One of the top reasons I decided to read Fiona’s second book is Kate Waters. I loved The Widow, and Kate made an impression since the beginning, and it becomes clear to the reader what a likeable and sometimes relatable person she can be. So I definitely had to learn more about how she evolves as she now embarks on a new journey, featuring in Fiona’s new book The Child.

The story talks about a case revolving around a baby whose body had been found dead on a building site. Reporter Kate Waters is investigating and she can’t help but believe that there is a big story behind the case that will attract The Daily Post’s readers’ attention.

The different thing between The Child and other crime books is that the case in question is an elusive one. There is no promising evidence and nothing whatsoever to speculate on.
After we are acquainted with all the characters and their past, you might find there are numerous people to suspect, but then none at all (does it make sense?) but I found that that’s what made the story more engaging.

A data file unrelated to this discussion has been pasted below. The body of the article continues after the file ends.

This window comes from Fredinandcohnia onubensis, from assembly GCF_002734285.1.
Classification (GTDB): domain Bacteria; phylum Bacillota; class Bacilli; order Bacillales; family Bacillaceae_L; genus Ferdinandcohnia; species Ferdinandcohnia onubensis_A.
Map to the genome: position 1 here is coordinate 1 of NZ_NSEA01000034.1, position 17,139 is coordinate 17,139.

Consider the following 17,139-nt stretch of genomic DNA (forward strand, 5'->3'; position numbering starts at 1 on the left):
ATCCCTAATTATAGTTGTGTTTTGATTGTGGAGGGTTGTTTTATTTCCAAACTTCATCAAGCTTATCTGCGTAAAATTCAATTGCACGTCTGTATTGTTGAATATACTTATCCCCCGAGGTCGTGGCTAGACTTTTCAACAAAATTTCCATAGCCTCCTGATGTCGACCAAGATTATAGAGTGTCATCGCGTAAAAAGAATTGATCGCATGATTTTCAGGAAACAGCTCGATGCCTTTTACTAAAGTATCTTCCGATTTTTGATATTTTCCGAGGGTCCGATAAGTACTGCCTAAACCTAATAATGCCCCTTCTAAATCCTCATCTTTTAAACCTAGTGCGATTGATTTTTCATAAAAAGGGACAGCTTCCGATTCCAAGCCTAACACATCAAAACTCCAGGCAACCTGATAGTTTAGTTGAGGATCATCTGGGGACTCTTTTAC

Fiona brilliantly created these characters who turn up to be flawed and touched by something unpleasant that changed them completely. But I was mostly intrigued by Emma’s back story, especially with Jude, and their mother-daughter relationship’s outcome years later.

I noticed that the reader must be very attentive when it comes to dates -the 70s and 80s – because that’s where half the clues lie.
The author sort of used them through a particular first person narrator -which I couldn’t help but get suspicious about, but not for the actual thing she’s later accused of- who tends to speak about someone who in reality is someone else completely. But we don’t know that until the end, which was unpredictable and sharply descending towards an explosive twist.
A total ‘it couldn’t be’ moment.

Everyone in the book had an essential role in the development of the narration. There’s such pure originality to the story. The beginning was an elusive puzzle and in the ending all the pieces fell into place.
It was all so cleverly written so you can’t bring yourself not to miss all these characters that made you a cluster of various emotions. Therfore, The Child is with no doubt a highly recommended read.


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